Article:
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Inhabitat's Week in Green: interactive pajamas, Earth-sized force field and a fold-up camper

Inhabitat
11.30.14
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Each week our friends at Inhabitat recap the week's most interesting green developments and clean tech news for us -- it's the Week in Green.

The holiday shopping season kicked off on Friday, and Inhabitat is here to help you get through the shopping madness with our carefully curated Green Holiday Gift Guide. With over 200 inspired gift ideas, we've got something for everyone on your list; from gadget geeks to green thumbs, crafters to hostesses, parents to kids. And speaking of unique gift ideas, here are some weird ones we saw this past week. Toilet company Kohler is behind one of the strangest products to cross our inbox in recent weeks: a smart toilet seat that can make your poop smell like avocados. Seriously. For the person who can't live without the internet, there's Lantern -- a tiny solar-powered device that brings connectivity to off-grid areas. And Balance Edutainment has created the world's first interactive pajamas, combining organic and fair trade cotton PJs with a mobile app and books for children.

Shields up! It may sound like science fiction, but a team of scientists from the University of Colorado Boulder just discovered a Star Trek-like invisible shield surrounding the Earth that protects it from "killer electrons." The shield lies 7,200 miles above the Earth's surface, and it stops ultrafast electrons that could threaten astronauts and fry satellites.

This past week marked a milestone for renewable energy -- according to a new report, the price of solar and wind energy have fallen so much over the past five years they've finally reached grid parity in the United States, meaning that they are cheaper than fossil fuels. The country's largest solar power plant is now up and running in Southern California. The Topaz Solar project in San Luis Obispo County includes an astounding 9 million solar panels across 9.5 square miles and generates 550 megawatts of clean energy. California will also soon be home to the world's largest lithium-ion battery. Southern California Edison is set to obtain a massive 400MW battery, which will provide power during peak energy periods. And in a futuristic proposal that is raising eyebrows in the design world, Japan's Shimizu Corporation is proposing to build an underwater city that would be powered entirely by renewable energy. The Atlantis-like city would be contained in a 1,600-foot-wide sphere that could house up to 5,000 people.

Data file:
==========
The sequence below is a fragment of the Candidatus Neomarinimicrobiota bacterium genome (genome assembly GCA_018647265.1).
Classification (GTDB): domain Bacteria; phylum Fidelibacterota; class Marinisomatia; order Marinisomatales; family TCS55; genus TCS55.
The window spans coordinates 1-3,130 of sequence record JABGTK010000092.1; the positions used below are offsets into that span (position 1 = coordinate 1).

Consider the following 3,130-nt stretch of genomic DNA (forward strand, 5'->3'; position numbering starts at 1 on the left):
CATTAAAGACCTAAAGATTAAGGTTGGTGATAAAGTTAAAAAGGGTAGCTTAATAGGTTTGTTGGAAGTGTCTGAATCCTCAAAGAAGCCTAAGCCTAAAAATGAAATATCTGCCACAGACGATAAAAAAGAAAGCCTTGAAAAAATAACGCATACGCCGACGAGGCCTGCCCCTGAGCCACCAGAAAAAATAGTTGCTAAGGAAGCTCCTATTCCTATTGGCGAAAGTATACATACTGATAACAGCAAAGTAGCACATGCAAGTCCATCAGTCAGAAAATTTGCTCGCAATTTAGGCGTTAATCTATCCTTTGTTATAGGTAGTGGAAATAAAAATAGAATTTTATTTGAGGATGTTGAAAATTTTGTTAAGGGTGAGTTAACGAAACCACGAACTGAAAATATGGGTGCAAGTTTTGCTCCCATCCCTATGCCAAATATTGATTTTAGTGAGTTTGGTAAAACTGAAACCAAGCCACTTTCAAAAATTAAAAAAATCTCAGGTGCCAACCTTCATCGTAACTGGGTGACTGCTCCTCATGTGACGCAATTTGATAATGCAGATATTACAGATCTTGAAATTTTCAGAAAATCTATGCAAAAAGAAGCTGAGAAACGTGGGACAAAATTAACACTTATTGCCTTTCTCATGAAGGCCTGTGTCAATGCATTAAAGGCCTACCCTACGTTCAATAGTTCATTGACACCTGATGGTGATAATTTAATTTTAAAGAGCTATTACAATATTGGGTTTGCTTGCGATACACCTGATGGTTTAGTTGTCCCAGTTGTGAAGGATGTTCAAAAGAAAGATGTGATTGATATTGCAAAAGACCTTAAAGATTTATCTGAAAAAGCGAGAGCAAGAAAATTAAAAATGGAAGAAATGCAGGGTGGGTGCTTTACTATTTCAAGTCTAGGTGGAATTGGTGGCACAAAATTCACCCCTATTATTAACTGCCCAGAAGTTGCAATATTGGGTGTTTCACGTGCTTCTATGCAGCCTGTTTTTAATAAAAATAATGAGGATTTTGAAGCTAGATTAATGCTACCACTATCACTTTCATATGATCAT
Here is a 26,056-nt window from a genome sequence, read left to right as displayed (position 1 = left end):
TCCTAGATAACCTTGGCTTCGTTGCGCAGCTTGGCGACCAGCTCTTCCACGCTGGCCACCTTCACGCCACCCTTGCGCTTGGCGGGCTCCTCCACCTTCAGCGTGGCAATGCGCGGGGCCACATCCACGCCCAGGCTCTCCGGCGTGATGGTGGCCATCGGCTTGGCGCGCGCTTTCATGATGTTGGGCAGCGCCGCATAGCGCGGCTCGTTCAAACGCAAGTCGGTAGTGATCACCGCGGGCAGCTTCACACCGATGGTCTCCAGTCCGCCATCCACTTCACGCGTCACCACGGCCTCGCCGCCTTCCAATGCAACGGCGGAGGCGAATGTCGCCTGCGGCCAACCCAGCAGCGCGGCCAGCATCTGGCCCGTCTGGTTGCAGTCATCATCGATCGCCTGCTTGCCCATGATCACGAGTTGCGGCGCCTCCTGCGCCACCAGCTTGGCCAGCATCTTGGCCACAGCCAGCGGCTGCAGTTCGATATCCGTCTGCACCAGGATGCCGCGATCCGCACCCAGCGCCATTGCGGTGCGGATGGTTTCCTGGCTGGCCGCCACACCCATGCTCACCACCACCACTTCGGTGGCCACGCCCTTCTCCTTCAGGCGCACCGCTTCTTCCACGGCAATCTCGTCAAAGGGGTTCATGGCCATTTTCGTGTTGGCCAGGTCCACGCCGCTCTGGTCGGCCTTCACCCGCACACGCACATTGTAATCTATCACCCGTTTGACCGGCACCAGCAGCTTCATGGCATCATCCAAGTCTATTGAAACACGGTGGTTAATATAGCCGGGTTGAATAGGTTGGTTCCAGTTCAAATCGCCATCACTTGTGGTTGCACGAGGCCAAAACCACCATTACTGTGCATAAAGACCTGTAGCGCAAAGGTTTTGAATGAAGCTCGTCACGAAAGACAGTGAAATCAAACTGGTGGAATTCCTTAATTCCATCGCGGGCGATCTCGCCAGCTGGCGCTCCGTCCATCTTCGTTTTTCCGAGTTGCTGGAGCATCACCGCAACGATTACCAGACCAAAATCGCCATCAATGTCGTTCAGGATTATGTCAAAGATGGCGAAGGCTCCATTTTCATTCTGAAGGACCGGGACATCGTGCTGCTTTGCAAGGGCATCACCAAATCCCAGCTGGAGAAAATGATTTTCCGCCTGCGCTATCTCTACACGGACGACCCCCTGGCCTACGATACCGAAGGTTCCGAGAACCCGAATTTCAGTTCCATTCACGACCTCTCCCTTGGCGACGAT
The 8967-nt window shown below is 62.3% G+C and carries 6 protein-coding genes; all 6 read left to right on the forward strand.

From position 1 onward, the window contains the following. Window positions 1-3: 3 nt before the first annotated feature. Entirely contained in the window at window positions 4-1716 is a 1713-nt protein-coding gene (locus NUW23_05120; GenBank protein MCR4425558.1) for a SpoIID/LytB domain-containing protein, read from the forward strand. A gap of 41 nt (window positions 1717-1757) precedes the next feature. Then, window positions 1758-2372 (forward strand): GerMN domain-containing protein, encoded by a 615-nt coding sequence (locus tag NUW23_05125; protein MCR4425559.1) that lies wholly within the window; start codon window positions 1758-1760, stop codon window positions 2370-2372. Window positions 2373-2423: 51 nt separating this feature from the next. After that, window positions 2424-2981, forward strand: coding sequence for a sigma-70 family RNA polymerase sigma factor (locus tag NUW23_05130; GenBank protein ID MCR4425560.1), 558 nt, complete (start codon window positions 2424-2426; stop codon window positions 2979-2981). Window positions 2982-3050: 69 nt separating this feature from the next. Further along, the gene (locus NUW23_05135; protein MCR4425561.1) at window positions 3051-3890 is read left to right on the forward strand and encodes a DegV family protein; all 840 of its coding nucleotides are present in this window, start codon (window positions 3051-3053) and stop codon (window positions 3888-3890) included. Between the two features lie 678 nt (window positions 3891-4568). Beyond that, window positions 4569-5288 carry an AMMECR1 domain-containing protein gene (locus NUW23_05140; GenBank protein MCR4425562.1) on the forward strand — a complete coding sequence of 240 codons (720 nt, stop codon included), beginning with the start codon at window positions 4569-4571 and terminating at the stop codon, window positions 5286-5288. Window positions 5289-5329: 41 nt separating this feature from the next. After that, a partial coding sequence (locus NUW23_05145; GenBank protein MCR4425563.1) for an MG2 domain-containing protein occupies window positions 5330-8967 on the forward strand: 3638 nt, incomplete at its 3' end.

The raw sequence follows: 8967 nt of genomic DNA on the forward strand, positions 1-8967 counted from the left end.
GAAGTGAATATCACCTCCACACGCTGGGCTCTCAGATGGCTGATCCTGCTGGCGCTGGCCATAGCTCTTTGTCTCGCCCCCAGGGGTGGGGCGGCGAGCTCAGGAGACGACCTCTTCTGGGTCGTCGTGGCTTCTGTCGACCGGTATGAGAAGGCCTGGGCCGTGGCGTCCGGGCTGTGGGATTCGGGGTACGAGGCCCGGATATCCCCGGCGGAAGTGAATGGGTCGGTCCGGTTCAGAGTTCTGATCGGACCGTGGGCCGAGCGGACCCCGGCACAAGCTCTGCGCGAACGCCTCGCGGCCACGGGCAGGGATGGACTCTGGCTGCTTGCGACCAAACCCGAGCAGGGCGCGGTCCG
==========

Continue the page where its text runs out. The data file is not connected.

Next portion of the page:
What will the cities of the future look like? For one, they may be 3D printed. Foster + Partners, one of the world's leading firms, is partnering with a Swedish concrete manufacturer to create the world's first 3D-printing concrete robot The device promises to save time and money while enabling architects to create objects in any shape. City streets will be a lot different too -- four design teams recently outlined the future of personal transportation, and they all agree that the year 2050 will look radically different than the present. Design firm IDEO also unveiled its vision of what the vehicles of the future might look like -- the firm thinks self-driving cars could drive increases in efficiency, convenience and urban growth. In other green transportation news, Mini recently unveiled a folding electric scooter that can transport commuters for the "last mile" of their trip without adding to existing traffic congestion. For those who'd prefer to ditch the city altogether and heed the call of the great outdoors, there's the Wide Path -- a tiny, foldable camper that can be towed by a bike. And if you've ever wondered what it's like to take a ride on the world's longest zip line, take a look at this video of the TreeTop Crazy Rider in Australia.

All products recommended by Engadget are selected by our editorial team, independent of our parent company. Some of our stories include affiliate links. If you buy something through one of these links, we may earn an affiliate commission.
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